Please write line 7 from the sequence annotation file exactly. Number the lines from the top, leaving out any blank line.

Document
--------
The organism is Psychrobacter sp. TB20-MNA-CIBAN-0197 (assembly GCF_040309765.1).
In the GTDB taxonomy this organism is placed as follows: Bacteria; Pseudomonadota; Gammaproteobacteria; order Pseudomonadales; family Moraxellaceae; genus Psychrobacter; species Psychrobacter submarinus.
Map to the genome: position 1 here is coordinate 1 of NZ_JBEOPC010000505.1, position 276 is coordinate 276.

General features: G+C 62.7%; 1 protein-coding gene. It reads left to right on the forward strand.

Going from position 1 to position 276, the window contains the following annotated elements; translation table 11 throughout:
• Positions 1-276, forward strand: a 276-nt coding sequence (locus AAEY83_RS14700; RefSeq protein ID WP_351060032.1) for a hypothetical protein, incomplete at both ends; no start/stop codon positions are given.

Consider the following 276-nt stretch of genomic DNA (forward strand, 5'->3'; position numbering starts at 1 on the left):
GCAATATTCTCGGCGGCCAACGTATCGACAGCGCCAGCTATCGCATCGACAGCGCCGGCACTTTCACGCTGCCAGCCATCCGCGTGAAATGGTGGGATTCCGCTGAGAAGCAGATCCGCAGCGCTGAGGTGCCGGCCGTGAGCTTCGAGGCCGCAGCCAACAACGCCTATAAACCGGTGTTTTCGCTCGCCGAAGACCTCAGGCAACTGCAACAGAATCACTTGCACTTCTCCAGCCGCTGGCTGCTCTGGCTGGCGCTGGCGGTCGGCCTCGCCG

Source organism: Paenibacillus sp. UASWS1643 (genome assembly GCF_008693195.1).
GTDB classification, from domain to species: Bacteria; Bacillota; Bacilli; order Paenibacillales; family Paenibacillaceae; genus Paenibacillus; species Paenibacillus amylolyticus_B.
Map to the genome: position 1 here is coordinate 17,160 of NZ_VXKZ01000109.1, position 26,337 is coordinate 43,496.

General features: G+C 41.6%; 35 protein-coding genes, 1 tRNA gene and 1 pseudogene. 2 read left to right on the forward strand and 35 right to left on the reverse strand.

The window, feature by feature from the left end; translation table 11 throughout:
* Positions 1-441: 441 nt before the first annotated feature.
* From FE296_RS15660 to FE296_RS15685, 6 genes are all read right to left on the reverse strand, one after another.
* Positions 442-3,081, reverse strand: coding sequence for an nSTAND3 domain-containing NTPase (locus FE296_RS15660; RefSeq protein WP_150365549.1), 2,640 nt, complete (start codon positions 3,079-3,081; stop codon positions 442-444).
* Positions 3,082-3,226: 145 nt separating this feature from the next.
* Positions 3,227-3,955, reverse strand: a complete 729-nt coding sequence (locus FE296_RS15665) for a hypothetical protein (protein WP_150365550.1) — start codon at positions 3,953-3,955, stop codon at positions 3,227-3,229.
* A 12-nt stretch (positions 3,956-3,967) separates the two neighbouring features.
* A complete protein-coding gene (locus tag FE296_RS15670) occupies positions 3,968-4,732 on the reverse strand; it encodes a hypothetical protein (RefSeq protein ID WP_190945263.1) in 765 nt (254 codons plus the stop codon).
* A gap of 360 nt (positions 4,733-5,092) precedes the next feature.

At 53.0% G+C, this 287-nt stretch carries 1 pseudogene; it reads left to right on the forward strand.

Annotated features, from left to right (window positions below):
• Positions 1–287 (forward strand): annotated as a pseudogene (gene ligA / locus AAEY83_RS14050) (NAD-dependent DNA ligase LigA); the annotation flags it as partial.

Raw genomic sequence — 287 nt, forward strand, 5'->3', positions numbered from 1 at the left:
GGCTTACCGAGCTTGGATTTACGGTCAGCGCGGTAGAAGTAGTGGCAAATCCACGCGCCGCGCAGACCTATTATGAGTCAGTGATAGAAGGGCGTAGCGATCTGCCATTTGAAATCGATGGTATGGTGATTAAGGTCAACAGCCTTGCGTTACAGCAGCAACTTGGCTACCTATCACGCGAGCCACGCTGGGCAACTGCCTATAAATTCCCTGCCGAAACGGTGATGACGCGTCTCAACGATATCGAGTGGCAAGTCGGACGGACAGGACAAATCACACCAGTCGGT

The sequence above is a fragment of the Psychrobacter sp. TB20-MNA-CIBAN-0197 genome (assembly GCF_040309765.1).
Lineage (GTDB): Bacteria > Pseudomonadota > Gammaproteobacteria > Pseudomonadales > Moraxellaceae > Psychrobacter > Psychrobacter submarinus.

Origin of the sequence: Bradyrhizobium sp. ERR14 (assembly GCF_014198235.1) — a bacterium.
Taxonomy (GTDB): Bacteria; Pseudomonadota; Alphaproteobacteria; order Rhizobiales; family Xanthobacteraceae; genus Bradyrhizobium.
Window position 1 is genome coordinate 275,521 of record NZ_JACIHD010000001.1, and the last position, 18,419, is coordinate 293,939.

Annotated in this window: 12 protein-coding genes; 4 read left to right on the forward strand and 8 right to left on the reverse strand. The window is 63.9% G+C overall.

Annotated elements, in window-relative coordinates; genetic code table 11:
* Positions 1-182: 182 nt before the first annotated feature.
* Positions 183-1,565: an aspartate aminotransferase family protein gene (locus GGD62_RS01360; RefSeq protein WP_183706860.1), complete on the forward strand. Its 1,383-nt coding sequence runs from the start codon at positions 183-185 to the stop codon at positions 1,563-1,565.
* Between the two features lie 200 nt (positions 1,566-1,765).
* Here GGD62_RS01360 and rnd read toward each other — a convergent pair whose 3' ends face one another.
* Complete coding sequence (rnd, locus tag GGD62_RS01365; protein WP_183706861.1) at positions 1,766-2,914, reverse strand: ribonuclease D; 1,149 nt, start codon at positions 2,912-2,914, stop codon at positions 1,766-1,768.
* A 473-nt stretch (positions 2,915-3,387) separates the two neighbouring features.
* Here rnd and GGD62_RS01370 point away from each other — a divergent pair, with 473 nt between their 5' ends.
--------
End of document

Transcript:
Consider the following 276-nt stretch of genomic DNA (forward strand, 5'->3'; position numbering starts at 1 on the left):